(Note: most of this post’s content originally appeared in a previous one. The reason for its creation is that I’m planning several other TLS-related posts where a certificate will be required and, to avoid repeating the “how to create a certificate” instructions in every single one of them, I’d rather have this post to link to when needed.)
Whether it’s a web server, an email server (two, in fact, assuming you’re using one for SMTP and another for IMAP, as is common), or other types of applications, to have encrypted connections a TLS certificate 1 is required. It can be self-signed (say, if you’ll be the only one needing to access that server), but browsers and email clients will complain (loudly!), therefore, if you want your server to be universally accessed, a “real” certificate is needed, so let’s show how to get one.
In this tutorial, I’ll be creating an ECDSA certificate with an EC key, instead of the more usual RSA type; ECDSA is more modern and is theoretically more secure even with smaller keys. If you need an RSA certificate (which I’d recommend for Postfix, for instance, since you can’t control what other email servers around the world support, so, you should go for the most common option; for web servers, ECDSA is fine), see How to create an RSA certificate.
A few notes:
- There are alternatives (e.g. key sizes, etc.) for basically every parameter I’m using, but I’m not going into those. This is supposed to be as quick and easy as possible, after all.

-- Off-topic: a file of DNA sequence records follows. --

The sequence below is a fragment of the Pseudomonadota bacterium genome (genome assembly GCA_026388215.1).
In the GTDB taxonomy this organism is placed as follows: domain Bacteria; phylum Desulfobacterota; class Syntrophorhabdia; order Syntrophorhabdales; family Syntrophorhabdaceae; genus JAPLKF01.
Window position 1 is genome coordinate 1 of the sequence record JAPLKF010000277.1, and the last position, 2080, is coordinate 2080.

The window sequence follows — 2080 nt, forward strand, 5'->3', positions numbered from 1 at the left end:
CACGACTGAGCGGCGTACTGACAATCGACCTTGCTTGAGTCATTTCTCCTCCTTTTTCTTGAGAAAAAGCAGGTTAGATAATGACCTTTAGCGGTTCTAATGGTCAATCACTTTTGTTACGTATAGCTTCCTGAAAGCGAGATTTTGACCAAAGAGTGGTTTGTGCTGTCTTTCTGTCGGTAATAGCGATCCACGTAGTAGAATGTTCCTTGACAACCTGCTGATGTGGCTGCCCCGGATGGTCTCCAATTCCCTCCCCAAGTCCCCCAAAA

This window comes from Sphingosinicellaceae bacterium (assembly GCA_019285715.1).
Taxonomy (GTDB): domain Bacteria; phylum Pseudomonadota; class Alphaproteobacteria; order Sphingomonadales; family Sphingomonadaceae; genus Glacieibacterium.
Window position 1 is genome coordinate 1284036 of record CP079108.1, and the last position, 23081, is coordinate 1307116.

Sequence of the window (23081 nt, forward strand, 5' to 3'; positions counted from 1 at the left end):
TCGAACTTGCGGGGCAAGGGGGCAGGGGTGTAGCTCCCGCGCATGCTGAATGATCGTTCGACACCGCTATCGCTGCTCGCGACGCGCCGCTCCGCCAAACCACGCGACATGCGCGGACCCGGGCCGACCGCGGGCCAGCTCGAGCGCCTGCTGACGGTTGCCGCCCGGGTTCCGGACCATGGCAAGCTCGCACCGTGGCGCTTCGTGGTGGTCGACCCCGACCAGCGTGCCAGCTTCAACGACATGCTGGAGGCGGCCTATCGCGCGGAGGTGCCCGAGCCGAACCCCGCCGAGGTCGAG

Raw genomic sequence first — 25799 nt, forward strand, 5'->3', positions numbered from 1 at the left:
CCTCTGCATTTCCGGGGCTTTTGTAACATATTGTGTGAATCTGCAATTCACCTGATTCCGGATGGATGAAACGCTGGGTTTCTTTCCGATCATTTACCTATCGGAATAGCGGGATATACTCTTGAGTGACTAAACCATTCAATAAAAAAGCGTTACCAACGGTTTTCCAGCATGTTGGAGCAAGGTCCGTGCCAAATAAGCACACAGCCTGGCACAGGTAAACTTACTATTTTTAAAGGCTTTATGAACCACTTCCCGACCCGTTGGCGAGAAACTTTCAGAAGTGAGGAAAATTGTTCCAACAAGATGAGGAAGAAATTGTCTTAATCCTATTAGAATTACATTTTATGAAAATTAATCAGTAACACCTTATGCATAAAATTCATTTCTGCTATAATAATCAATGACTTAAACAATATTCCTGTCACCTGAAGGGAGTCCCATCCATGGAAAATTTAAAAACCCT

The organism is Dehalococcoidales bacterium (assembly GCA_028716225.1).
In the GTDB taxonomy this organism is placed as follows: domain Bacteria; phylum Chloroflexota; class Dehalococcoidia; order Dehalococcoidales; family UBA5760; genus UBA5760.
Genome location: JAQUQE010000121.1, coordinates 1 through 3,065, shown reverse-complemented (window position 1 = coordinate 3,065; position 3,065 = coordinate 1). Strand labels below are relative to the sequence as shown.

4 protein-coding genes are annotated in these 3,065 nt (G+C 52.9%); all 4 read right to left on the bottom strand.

- Similarly, I’m not going into Let’s Encrypt; instead, I’m assuming a “normal” certificate authority such as Comodo (which supports ECDSA certificates; if you choose another, you should make sure of that in advance). If you do use Let’s Encrypt, just use it to create the certificate instead of the “send the CSR to the certification authority” part.
- The certificate (and server) will be compatible with most browsers and applications (email clients, etc.), but that “most” won’t include any Microsoft browsers on Windows XP (Firefox or Chrome on that abomination of an OS will still work).
Generating the key and the Certificate Signing Request (CSR):
The second command will ask you for details about your server/company (location, etc.). You should fill in every field, although the only mandatory one is “Common Name” (CN), which must match your server’s public name (not necessarily the machine’s name, but the host name people will type in the browser/email client, such as “zurgl.com” or “mail.something.com“. Note that a certificate for “domain.com” also includes “www.domain.com” (so don’t include the “www.” in the CN), but if the server is reached at “subdomain.domain.com“, then that’s what the CN needs to be.
Ordering and receiving the new certificate:
Now go to a certification authority (CA), order a new certificate, and when asked for a CSR, send them (usually you can just copy and paste it to a text entry window) that myserver.csr file.
If everything went well, then the CA should email you the new certificate in a short while. Typically they send you two files: the certificate itself, and a couple of “intermediate” certificates. Only the first is really needed, but I’ve had best results with concatenating your certificate (first) and the intermediate certs (last) into a single file, which you might call myserver-full.crt .
That file is, to all intents and purposes, your new certificate, and it’s ready to be used in application servers. You can use the same certificate for several services (e.g. an HTTPS web site, an SMTP server, an IMAP server), as long as the host name matches the certificate’s CN (so a certificate for “mail.myserver.com” won’t work for “www.myserver.com“, and vice-versa, but that’s because the names don’t match — not because they’re different services).
Adding TLS encryption (with your shiny new certificate) to internet services:
Here’s a (growing) list of tutorials: